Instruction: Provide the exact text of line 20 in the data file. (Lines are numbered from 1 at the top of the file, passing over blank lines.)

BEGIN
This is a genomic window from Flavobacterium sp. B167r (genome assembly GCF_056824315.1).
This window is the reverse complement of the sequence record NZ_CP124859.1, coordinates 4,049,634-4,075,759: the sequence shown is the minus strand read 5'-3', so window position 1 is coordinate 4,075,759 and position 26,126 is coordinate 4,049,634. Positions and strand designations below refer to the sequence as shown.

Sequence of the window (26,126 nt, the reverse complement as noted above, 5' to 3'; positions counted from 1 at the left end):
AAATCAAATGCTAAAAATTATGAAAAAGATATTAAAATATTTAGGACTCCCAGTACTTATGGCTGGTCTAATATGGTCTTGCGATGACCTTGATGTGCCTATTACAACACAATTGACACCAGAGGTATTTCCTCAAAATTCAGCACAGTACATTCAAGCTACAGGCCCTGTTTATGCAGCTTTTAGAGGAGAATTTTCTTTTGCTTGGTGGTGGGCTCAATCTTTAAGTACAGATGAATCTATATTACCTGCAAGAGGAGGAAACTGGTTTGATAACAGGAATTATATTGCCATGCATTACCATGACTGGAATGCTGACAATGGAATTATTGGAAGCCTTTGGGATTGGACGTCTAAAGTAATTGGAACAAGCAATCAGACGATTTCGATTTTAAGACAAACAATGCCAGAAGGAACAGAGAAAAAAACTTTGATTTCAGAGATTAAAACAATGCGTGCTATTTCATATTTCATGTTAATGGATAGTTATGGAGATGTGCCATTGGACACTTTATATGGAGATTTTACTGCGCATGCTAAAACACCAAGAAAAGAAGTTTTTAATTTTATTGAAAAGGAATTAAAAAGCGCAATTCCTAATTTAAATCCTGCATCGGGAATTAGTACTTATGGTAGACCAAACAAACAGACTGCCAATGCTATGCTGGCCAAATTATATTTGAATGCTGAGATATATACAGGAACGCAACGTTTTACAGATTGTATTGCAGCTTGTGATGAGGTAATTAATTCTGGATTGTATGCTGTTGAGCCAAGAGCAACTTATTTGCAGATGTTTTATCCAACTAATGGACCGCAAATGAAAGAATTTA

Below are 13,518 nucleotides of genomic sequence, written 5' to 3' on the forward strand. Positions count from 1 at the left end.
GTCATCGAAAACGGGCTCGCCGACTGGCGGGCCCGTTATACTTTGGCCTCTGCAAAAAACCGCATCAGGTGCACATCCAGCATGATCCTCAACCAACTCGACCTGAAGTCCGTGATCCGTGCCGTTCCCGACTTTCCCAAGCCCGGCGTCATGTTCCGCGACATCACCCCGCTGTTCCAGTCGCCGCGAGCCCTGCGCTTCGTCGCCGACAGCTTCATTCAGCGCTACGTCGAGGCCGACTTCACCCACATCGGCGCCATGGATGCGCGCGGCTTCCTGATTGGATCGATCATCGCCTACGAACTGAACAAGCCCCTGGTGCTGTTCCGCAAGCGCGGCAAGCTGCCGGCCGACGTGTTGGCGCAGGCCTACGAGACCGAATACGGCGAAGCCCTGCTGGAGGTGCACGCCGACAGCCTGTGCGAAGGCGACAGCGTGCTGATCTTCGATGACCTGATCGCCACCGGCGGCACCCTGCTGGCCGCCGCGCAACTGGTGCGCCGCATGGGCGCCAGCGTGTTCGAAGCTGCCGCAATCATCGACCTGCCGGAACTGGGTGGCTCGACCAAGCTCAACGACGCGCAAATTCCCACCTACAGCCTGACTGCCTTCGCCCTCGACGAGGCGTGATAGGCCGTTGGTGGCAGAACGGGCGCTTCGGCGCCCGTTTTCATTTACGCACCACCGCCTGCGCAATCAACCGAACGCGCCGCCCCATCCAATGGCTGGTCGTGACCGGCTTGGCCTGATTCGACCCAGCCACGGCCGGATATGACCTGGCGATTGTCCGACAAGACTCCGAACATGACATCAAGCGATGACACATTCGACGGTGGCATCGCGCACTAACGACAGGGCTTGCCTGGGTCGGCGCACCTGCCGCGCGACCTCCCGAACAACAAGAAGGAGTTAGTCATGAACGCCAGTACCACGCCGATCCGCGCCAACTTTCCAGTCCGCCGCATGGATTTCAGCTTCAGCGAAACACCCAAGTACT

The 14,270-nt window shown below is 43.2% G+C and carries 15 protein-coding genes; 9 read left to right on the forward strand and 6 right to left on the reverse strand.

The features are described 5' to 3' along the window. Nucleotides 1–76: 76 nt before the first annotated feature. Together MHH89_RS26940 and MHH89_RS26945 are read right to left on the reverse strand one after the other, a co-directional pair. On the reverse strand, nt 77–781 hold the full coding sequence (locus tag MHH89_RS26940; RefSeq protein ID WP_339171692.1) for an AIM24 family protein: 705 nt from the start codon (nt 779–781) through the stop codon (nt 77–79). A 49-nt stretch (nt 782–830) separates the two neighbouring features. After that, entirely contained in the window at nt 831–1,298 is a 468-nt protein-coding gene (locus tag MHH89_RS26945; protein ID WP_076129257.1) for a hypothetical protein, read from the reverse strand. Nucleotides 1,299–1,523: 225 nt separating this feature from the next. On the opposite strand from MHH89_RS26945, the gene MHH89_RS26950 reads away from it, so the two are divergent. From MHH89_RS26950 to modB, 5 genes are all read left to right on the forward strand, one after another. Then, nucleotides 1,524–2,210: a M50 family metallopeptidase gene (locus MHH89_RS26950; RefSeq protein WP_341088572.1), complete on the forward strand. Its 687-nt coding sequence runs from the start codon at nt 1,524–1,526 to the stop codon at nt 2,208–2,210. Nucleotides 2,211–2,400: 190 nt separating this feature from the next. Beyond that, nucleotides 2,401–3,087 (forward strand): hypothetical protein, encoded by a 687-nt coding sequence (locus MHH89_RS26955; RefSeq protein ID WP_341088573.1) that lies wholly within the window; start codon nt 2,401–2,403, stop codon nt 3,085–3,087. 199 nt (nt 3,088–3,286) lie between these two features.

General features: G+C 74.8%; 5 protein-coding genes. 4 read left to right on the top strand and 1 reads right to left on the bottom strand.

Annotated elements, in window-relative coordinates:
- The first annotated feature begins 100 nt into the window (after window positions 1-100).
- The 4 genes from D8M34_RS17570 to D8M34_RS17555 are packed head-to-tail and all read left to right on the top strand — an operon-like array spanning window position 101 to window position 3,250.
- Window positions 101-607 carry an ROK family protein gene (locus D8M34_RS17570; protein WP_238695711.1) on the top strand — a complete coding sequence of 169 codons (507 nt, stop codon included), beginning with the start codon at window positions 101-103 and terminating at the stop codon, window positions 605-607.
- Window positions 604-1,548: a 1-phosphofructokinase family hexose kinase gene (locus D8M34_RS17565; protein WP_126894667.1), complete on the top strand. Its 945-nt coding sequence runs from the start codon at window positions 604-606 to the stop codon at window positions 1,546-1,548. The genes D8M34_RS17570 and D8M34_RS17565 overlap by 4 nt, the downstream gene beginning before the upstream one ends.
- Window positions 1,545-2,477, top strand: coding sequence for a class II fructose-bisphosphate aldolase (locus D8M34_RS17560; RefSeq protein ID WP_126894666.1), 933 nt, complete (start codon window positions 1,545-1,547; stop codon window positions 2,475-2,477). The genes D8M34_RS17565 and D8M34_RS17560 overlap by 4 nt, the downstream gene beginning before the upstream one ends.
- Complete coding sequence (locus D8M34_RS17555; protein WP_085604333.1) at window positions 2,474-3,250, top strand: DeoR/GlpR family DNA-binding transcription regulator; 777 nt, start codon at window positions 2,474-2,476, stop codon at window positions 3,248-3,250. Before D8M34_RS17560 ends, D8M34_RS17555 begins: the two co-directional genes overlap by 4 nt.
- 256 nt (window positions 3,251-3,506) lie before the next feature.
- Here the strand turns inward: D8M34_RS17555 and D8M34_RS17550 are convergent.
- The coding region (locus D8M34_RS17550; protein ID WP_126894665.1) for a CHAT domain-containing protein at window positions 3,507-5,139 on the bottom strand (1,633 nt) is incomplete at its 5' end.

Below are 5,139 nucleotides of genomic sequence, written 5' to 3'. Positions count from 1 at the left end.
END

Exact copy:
Below are 5,139 nucleotides of genomic sequence, written 5' to 3'. Positions count from 1 at the left end.